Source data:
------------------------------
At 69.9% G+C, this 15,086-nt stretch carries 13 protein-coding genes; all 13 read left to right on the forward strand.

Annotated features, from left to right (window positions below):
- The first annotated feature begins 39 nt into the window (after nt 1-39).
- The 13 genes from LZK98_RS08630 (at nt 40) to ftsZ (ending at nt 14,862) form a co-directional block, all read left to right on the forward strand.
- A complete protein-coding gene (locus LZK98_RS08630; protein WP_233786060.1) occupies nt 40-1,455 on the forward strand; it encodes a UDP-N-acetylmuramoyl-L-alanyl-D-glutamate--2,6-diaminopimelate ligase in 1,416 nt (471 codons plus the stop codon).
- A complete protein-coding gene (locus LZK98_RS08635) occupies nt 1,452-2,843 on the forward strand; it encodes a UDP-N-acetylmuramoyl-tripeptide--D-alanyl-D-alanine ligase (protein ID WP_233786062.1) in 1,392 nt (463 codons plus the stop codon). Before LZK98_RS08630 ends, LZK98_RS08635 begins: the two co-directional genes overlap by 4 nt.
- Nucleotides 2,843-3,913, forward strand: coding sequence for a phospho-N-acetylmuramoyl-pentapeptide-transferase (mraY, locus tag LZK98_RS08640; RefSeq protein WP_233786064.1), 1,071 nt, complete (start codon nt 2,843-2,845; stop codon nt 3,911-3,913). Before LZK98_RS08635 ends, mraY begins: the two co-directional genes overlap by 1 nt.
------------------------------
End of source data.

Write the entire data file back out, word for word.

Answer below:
At 69.9% G+C, this 15,086-nt stretch carries 13 protein-coding genes; all 13 read left to right on the forward strand.

Annotated features, from left to right (window positions below):
- The first annotated feature begins 39 nt into the window (after nt 1-39).
- The 13 genes from LZK98_RS08630 (at nt 40) to ftsZ (ending at nt 14,862) form a co-directional block, all read left to right on the forward strand.
- A complete protein-coding gene (locus LZK98_RS08630; protein WP_233786060.1) occupies nt 40-1,455 on the forward strand; it encodes a UDP-N-acetylmuramoyl-L-alanyl-D-glutamate--2,6-diaminopimelate ligase in 1,416 nt (471 codons plus the stop codon).
- A complete protein-coding gene (locus LZK98_RS08635) occupies nt 1,452-2,843 on the forward strand; it encodes a UDP-N-acetylmuramoyl-tripeptide--D-alanyl-D-alanine ligase (protein ID WP_233786062.1) in 1,392 nt (463 codons plus the stop codon). Before LZK98_RS08630 ends, LZK98_RS08635 begins: the two co-directional genes overlap by 4 nt.
- Nucleotides 2,843-3,913, forward strand: coding sequence for a phospho-N-acetylmuramoyl-pentapeptide-transferase (mraY, locus tag LZK98_RS08640; RefSeq protein WP_233786064.1), 1,071 nt, complete (start codon nt 2,843-2,845; stop codon nt 3,911-3,913). Before LZK98_RS08635 ends, mraY begins: the two co-directional genes overlap by 1 nt.